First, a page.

Export control compliance experts answer your questions on intangible technology transfers

Tue 30 May 2023
Posted by: Phillip Adnett
Features

Export control inspector with clipboard

At the most recent meeting of the Institute of Export & International Trade (IOE&IT)’s Export Control Special Interest Group on 25 May, compliance experts answered some of our members’ most pressing questions on export controls, technology and best practice.

The session was focused on intangible technology transfers and how these might be impacted by export controls and sanctions.

An intangible transfer of technology occurs when controlled goods are accessed electronically – e.g. via email – by an overseas-based individual.

Q: What records of intangible transfers of technology does an ECJU (Export Control Joint Unit) inspector expect to see on a compliance inspection?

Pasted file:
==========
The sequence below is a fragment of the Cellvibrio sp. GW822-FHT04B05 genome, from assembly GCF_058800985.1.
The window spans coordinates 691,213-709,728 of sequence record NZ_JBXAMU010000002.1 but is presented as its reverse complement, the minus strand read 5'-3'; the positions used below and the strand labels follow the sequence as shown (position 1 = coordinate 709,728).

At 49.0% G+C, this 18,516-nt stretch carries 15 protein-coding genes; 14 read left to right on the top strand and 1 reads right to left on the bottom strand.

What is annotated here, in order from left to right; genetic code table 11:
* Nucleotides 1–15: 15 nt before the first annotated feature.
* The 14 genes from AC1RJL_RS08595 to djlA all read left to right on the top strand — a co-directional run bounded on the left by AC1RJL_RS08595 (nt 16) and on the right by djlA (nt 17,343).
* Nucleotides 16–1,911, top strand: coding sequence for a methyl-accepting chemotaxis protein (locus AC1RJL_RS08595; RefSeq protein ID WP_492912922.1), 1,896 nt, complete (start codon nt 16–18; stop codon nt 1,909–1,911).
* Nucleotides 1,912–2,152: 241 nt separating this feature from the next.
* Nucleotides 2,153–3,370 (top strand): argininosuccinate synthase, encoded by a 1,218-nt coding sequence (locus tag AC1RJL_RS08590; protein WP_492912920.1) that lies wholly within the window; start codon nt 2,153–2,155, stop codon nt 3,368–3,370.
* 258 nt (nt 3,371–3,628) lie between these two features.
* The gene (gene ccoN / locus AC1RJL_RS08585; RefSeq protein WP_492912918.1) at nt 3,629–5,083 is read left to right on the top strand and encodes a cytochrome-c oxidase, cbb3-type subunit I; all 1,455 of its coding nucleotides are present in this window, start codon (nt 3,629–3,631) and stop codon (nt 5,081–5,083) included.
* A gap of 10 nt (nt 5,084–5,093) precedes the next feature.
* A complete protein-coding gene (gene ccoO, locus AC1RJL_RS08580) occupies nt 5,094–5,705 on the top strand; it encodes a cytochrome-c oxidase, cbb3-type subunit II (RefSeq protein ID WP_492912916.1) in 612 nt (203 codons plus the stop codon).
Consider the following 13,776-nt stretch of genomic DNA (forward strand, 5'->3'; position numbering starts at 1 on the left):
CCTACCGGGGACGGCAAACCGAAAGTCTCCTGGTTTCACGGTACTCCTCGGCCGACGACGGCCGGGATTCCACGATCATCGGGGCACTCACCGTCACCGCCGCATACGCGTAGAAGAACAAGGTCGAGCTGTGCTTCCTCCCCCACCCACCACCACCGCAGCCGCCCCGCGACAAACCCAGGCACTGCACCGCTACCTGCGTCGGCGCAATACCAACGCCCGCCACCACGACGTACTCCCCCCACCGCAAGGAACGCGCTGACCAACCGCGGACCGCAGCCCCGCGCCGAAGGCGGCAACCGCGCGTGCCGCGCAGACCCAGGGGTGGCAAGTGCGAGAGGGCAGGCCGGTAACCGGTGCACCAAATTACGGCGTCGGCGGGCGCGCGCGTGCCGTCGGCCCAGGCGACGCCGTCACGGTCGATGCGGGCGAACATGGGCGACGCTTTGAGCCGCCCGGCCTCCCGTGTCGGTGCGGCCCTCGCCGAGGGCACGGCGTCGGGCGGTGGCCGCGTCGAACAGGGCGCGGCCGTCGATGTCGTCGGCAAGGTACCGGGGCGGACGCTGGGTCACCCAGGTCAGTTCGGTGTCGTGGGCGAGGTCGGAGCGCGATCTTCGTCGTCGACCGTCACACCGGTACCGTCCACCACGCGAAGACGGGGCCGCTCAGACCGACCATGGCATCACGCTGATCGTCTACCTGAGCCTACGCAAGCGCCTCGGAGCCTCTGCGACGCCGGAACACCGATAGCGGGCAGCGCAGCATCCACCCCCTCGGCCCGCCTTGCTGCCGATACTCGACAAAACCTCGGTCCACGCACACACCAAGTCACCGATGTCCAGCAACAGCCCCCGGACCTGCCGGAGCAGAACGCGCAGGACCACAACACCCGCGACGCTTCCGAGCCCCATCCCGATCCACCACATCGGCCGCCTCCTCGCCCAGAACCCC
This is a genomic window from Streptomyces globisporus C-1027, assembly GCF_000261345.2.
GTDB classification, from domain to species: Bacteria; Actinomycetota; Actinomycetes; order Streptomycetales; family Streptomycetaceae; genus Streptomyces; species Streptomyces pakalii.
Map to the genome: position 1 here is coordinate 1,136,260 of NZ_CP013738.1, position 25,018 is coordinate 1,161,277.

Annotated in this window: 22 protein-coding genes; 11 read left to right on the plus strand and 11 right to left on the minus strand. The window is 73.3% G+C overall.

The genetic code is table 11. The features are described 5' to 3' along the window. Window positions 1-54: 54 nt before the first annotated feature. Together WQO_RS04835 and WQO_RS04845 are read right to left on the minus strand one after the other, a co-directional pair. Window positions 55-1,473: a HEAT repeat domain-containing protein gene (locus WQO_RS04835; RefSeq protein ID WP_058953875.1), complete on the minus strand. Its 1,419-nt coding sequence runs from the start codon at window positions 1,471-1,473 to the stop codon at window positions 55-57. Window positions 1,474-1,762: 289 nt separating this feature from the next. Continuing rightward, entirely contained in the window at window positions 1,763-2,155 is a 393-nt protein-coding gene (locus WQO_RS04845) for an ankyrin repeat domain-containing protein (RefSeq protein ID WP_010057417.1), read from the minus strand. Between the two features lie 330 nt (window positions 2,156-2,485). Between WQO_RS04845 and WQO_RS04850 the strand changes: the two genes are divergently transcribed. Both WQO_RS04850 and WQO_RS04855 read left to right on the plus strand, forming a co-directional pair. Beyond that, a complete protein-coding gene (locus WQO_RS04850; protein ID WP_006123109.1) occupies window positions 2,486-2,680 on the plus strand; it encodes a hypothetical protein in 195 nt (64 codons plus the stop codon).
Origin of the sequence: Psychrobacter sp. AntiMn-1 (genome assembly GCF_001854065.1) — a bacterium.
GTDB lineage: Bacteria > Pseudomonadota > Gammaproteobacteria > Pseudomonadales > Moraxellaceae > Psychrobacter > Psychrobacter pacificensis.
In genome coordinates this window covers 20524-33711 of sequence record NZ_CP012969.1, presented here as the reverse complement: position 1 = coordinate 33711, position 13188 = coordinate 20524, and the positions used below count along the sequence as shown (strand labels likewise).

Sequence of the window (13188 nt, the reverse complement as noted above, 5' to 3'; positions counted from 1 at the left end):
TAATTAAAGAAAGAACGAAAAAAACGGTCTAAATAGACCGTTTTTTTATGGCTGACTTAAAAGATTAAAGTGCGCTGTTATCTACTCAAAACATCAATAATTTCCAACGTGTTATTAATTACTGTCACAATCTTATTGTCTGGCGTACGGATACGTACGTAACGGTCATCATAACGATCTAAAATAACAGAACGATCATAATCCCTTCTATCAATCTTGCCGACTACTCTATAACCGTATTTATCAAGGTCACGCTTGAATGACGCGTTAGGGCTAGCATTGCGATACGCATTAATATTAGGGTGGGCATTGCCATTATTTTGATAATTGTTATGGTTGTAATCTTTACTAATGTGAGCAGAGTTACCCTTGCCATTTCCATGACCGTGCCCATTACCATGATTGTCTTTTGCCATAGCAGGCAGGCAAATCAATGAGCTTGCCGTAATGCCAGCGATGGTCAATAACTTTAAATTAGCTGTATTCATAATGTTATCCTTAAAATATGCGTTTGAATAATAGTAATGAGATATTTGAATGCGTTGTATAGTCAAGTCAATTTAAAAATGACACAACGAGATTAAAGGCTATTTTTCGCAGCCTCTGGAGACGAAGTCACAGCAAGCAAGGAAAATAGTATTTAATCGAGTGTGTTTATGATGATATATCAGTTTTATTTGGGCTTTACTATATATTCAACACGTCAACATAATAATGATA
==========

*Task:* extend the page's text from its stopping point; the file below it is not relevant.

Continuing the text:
Stephen McGarrigle, export compliance manager and former government inspector: Legislation requires that you record the transfer of certain technologies. Typically, we would use the Technology for Military Goods OGEL, but you could also transfer technology using various other open general export licences.

You’re required to keep records detailing the recipient, a description of the technology and the date of the transfer.

What an inspector will ask to see is a log of when you have transferred this. It should be centrally controlled so one person has oversight of it, but if it’s all in an Excel spreadsheet that will also be accepted.

Some compliance officers have been known to ask to inspect the technology, but I don’t think this is common and you shouldn’t be cross-examined over it.

As long as you have all the details that are contained in the legislation, you should be ok.

Q: We are a signatory to a US Department of State Technology Assistance Agreement (TAA). Does the US government review our compliance with the agreement?